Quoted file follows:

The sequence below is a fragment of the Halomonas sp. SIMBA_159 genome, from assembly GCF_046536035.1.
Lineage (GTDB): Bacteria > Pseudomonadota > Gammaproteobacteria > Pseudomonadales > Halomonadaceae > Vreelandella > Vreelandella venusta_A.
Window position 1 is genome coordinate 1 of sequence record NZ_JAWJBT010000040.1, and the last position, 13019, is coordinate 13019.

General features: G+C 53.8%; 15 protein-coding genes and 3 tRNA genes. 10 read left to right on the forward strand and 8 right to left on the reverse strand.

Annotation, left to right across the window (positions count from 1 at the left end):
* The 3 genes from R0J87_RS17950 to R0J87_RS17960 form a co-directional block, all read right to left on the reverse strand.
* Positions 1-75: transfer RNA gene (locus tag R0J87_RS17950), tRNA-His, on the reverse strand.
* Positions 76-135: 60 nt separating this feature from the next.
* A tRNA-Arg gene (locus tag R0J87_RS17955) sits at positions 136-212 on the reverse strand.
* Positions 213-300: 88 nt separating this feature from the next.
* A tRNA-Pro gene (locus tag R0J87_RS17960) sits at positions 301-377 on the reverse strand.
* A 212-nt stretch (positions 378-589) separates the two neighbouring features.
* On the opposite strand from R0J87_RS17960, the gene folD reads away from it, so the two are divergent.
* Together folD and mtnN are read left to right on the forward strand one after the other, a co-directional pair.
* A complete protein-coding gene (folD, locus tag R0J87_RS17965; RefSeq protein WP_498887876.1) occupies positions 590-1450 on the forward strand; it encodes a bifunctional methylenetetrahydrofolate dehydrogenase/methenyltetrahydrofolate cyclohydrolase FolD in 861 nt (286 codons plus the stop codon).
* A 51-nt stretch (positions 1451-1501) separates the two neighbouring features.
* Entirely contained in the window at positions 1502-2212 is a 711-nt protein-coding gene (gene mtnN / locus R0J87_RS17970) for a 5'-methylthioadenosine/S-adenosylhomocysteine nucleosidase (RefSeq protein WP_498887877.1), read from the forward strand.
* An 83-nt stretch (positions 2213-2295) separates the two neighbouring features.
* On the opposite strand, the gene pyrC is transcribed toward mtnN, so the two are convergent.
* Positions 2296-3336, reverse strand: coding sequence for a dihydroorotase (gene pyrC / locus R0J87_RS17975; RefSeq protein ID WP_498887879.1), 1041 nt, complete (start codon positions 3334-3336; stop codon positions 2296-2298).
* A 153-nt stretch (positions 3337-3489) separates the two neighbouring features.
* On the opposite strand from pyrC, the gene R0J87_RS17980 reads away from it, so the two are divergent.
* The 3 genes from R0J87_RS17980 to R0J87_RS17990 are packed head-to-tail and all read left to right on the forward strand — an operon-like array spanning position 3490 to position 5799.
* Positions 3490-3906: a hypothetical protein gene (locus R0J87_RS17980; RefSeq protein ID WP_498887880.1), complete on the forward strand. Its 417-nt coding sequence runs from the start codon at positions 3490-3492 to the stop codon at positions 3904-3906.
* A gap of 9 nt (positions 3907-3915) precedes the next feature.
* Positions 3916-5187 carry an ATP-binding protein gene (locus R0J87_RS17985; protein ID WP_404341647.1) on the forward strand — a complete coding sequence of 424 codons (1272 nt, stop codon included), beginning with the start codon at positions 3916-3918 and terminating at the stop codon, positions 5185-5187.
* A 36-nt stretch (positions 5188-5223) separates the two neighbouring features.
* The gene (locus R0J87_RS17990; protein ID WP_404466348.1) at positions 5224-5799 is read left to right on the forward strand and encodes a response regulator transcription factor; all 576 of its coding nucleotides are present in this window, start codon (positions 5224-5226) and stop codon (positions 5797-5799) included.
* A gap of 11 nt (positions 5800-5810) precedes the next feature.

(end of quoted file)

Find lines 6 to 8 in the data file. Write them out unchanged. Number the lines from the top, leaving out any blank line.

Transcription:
* The 3 genes from R0J87_RS17950 to R0J87_RS17960 form a co-directional block, all read right to left on the reverse strand.
* Positions 1-75: transfer RNA gene (locus tag R0J87_RS17950), tRNA-His, on the reverse strand.
* Positions 76-135: 60 nt separating this feature from the next.